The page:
Focus on ‘Smart Policing’ during the 2012 European Police Chiefs Convention

1 June 2012

 The Hague, the Netherlands


Top police chiefs have met at Europol to discuss how to deliver effective policing with fewer resources - an issue faced by most forces due to austerity measures in the current global economic crisis.

Discussions took place during the 2012 European Police Chiefs’ Convention at Europol’s headquarters in The Hague on 30 and 31 May, co-hosted by Europol and the Danish National Police in the context of the Danish EU Presidency. High level representatives were present from 34 European countries as well as Australia, Canada, Colombia, Israel, Mexico, the Russian Federation, Turkey, Ukraine and the USA. Representatives from Interpol, EU agencies and institutions were also present.

 “I am impressed with how openly and frankly the different police chiefs exchanged ideas on how to ‘do more with less’. As criminal groups are moving with the times we must do likewise, and we have definitely gained new insights around the concept of smart policing during this year’s European Police Chiefs Convention,” said Rob Wainwright, Director of Europol.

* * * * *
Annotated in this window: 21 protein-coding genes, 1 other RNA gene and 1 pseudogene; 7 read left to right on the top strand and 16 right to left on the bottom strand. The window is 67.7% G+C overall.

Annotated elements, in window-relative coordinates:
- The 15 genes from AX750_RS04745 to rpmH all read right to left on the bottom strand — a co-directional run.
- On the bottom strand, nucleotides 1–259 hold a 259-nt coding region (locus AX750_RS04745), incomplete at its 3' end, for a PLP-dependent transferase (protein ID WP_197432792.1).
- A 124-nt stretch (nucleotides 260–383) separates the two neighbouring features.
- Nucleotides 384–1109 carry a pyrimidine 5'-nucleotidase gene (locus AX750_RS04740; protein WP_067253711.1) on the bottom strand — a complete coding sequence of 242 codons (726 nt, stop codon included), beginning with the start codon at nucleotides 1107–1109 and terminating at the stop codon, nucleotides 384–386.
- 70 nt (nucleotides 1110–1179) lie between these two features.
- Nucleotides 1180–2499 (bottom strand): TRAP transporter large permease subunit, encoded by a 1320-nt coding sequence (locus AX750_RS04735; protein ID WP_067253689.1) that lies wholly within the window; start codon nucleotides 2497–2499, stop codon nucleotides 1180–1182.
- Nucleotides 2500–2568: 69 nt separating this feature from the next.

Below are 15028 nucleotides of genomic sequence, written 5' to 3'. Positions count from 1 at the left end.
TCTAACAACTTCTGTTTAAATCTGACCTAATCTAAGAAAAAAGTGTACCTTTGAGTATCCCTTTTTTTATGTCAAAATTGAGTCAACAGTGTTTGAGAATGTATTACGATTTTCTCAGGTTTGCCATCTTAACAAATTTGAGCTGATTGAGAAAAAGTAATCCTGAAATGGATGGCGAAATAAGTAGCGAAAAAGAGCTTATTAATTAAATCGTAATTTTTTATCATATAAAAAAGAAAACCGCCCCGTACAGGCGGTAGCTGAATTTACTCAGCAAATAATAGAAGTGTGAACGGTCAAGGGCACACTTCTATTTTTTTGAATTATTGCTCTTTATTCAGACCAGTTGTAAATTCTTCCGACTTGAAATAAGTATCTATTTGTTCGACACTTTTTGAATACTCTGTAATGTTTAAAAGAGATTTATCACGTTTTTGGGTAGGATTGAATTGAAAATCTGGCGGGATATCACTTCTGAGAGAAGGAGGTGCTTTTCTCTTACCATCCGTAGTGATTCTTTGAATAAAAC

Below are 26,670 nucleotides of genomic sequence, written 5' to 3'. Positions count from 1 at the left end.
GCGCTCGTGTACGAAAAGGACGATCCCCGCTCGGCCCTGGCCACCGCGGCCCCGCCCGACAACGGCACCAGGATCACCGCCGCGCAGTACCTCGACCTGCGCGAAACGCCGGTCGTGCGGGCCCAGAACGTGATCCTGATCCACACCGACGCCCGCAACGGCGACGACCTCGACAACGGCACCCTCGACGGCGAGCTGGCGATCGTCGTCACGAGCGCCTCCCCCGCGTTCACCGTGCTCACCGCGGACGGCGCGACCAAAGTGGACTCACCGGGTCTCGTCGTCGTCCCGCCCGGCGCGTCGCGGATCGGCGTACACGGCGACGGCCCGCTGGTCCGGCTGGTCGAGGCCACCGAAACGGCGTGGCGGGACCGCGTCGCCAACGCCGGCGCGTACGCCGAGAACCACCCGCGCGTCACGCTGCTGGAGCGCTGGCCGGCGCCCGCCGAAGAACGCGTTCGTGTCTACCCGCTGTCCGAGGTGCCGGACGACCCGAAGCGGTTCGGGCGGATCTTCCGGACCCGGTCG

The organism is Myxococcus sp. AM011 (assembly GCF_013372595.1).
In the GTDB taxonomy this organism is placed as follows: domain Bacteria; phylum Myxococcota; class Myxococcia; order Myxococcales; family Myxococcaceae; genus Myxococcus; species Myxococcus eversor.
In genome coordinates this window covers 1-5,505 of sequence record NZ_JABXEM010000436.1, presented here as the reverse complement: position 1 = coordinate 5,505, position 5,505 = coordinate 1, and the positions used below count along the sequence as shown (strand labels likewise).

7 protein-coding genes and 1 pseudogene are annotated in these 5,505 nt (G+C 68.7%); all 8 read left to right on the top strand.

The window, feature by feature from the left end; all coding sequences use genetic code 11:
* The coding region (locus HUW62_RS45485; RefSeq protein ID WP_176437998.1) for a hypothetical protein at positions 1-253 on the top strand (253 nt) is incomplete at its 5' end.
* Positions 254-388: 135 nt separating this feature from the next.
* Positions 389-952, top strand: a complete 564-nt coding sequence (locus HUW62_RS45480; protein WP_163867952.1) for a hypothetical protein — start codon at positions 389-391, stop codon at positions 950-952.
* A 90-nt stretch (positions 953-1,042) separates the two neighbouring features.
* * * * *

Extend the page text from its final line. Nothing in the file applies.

The  Danish National Commissioner of Police raised similar issues. “Besides budgets it is also about showing leadership when managing the required changes when it comes to organisational structures and prioritisation,” said Jens Henrik Hoejbjerg.

Despite budget cuts, most forces strive to avoid laying-off personnel. A reduction in salaries has been necessary in some countries, while in others savings have been achieved by cancelling or postponing the acquisition of new equipment, infrastructure projects and training activities.

Police chiefs welcomed suggestions to mitigate cost-cutting measures at national level by making more use of the centralised services provided at EU level. The establishment of a new European Cybercrime Centre at Europol is a good example of a service which will reduce the need for EU Member States to develop expensive and specialised services.

“We see that financial constraints are making citizens more receptive to buying illicit goods online and offline. Individuals on tight budgets are becoming more vulnerable to corruption and other criminal activities. Meanwhile, organised crime groups are seeking to exploit current economic conditions, turning to new ways of making illicit profits. Their activities threaten to undermine current efforts to secure economic recovery in Europe. As law enforcement chiefs, we are clear that we need to play our part in helping these economic efforts by ensuring organised crime does not succeed,” added Rob Wainwright.

Besides ‘smart policing’, cybercrime and itinerant crime groups were also discussed, reflecting police chiefs’ concerns about of the biggest challenges they currently face.

The first European Police Chiefs’ Convention, focusing on the future threats of organised crime and terrorism, was held to coincide with the official opening of the new Europol headquarters on 1 July 2011.